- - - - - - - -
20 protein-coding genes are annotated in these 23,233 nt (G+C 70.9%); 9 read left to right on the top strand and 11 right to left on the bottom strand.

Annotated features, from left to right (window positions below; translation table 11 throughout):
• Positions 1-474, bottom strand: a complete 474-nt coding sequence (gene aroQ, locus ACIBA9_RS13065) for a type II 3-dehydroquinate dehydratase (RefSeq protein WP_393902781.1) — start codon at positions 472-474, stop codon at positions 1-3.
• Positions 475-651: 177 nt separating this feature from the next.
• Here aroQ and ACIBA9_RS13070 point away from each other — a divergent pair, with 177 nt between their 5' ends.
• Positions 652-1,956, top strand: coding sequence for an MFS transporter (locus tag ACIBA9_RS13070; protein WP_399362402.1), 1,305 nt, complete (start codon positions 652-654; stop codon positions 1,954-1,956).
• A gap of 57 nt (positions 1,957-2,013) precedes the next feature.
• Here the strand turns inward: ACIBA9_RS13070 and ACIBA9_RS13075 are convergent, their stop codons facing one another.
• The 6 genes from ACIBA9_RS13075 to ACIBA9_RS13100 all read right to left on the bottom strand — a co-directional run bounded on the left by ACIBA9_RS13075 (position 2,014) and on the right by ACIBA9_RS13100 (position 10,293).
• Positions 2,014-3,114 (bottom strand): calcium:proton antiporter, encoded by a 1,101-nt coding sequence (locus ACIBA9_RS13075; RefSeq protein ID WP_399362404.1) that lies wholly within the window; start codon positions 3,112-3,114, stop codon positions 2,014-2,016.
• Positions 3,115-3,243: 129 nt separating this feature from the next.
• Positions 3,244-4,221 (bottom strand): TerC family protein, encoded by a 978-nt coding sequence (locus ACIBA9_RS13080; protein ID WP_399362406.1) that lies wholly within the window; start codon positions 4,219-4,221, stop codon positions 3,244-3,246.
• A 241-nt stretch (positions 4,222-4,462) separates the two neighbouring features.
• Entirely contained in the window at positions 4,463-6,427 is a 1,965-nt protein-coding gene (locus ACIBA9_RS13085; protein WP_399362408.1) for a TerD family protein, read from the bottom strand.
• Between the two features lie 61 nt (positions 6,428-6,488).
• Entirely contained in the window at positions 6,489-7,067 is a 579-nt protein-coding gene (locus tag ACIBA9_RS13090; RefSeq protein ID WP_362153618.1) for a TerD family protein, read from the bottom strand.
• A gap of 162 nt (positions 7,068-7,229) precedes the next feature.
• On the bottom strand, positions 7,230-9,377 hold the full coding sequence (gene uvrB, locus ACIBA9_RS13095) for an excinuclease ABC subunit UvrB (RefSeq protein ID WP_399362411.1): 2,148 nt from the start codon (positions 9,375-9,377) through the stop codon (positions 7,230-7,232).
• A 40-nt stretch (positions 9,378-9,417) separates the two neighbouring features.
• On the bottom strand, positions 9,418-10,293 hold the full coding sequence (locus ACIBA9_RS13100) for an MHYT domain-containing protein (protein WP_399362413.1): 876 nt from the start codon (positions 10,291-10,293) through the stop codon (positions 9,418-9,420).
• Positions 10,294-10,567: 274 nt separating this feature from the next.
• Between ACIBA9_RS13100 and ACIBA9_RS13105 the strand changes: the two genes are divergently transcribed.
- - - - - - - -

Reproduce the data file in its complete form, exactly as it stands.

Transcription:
20 protein-coding genes are annotated in these 23,233 nt (G+C 70.9%); 9 read left to right on the top strand and 11 right to left on the bottom strand.

Annotated features, from left to right (window positions below; translation table 11 throughout):
• Positions 1-474, bottom strand: a complete 474-nt coding sequence (gene aroQ, locus ACIBA9_RS13065) for a type II 3-dehydroquinate dehydratase (RefSeq protein WP_393902781.1) — start codon at positions 472-474, stop codon at positions 1-3.
• Positions 475-651: 177 nt separating this feature from the next.
• Here aroQ and ACIBA9_RS13070 point away from each other — a divergent pair, with 177 nt between their 5' ends.
• Positions 652-1,956, top strand: coding sequence for an MFS transporter (locus tag ACIBA9_RS13070; protein WP_399362402.1), 1,305 nt, complete (start codon positions 652-654; stop codon positions 1,954-1,956).
• A gap of 57 nt (positions 1,957-2,013) precedes the next feature.
• Here the strand turns inward: ACIBA9_RS13070 and ACIBA9_RS13075 are convergent, their stop codons facing one another.
• The 6 genes from ACIBA9_RS13075 to ACIBA9_RS13100 all read right to left on the bottom strand — a co-directional run bounded on the left by ACIBA9_RS13075 (position 2,014) and on the right by ACIBA9_RS13100 (position 10,293).
• Positions 2,014-3,114 (bottom strand): calcium:proton antiporter, encoded by a 1,101-nt coding sequence (locus ACIBA9_RS13075; RefSeq protein ID WP_399362404.1) that lies wholly within the window; start codon positions 3,112-3,114, stop codon positions 2,014-2,016.
• Positions 3,115-3,243: 129 nt separating this feature from the next.
• Positions 3,244-4,221 (bottom strand): TerC family protein, encoded by a 978-nt coding sequence (locus ACIBA9_RS13080; protein ID WP_399362406.1) that lies wholly within the window; start codon positions 4,219-4,221, stop codon positions 3,244-3,246.
• A 241-nt stretch (positions 4,222-4,462) separates the two neighbouring features.
• Entirely contained in the window at positions 4,463-6,427 is a 1,965-nt protein-coding gene (locus ACIBA9_RS13085; protein WP_399362408.1) for a TerD family protein, read from the bottom strand.
• Between the two features lie 61 nt (positions 6,428-6,488).
• Entirely contained in the window at positions 6,489-7,067 is a 579-nt protein-coding gene (locus tag ACIBA9_RS13090; RefSeq protein ID WP_362153618.1) for a TerD family protein, read from the bottom strand.
• A gap of 162 nt (positions 7,068-7,229) precedes the next feature.
• On the bottom strand, positions 7,230-9,377 hold the full coding sequence (gene uvrB, locus ACIBA9_RS13095) for an excinuclease ABC subunit UvrB (RefSeq protein ID WP_399362411.1): 2,148 nt from the start codon (positions 9,375-9,377) through the stop codon (positions 7,230-7,232).
• A 40-nt stretch (positions 9,378-9,417) separates the two neighbouring features.
• On the bottom strand, positions 9,418-10,293 hold the full coding sequence (locus ACIBA9_RS13100) for an MHYT domain-containing protein (protein WP_399362413.1): 876 nt from the start codon (positions 10,291-10,293) through the stop codon (positions 9,418-9,420).
• Positions 10,294-10,567: 274 nt separating this feature from the next.
• Between ACIBA9_RS13100 and ACIBA9_RS13105 the strand changes: the two genes are divergently transcribed.